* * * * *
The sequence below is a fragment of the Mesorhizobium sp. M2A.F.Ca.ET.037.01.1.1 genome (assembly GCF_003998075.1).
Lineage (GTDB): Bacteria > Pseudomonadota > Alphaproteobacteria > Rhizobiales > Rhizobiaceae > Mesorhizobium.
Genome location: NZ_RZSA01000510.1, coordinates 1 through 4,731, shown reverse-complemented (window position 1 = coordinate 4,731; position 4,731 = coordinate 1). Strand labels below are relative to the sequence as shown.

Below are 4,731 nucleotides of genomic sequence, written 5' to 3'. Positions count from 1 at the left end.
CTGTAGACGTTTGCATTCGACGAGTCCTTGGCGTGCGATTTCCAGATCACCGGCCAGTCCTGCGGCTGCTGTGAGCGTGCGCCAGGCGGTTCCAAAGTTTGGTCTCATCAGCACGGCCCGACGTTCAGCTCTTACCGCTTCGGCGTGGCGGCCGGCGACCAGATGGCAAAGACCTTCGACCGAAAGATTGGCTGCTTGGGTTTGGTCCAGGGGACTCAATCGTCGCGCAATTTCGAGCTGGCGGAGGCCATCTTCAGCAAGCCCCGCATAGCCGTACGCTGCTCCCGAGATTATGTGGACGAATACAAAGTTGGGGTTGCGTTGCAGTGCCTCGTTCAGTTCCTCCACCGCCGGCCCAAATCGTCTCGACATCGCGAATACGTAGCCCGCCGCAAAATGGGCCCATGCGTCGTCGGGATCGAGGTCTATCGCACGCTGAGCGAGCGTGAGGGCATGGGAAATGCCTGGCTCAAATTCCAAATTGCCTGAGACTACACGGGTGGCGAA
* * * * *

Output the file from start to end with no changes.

The sequence below is a fragment of the Mesorhizobium sp. M2A.F.Ca.ET.037.01.1.1 genome (assembly GCF_003998075.1).
Lineage (GTDB): Bacteria > Pseudomonadota > Alphaproteobacteria > Rhizobiales > Rhizobiaceae > Mesorhizobium.
Genome location: NZ_RZSA01000510.1, coordinates 1 through 4,731, shown reverse-complemented (window position 1 = coordinate 4,731; position 4,731 = coordinate 1). Strand labels below are relative to the sequence as shown.

Below are 4,731 nucleotides of genomic sequence, written 5' to 3'. Positions count from 1 at the left end.
CTGTAGACGTTTGCATTCGACGAGTCCTTGGCGTGCGATTTCCAGATCACCGGCCAGTCCTGCGGCTGCTGTGAGCGTGCGCCAGGCGGTTCCAAAGTTTGGTCTCATCAGCACGGCCCGACGTTCAGCTCTTACCGCTTCGGCGTGGCGGCCGGCGACCAGATGGCAAAGACCTTCGACCGAAAGATTGGCTGCTTGGGTTTGGTCCAGGGGACTCAATCGTCGCGCAATTTCGAGCTGGCGGAGGCCATCTTCAGCAAGCCCCGCATAGCCGTACGCTGCTCCCGAGATTATGTGGACGAATACAAAGTTGGGGTTGCGTTGCAGTGCCTCGTTCAGTTCCTCCACCGCCGGCCCAAATCGTCTCGACATCGCGAATACGTAGCCCGCCGCAAAATGGGCCCATGCGTCGTCGGGATCGAGGTCTATCGCACGCTGAGCGAGCGTGAGGGCATGGGAAATGCCTGGCTCAAATTCCAAATTGCCTGAGACTACACGGGTGGCGAA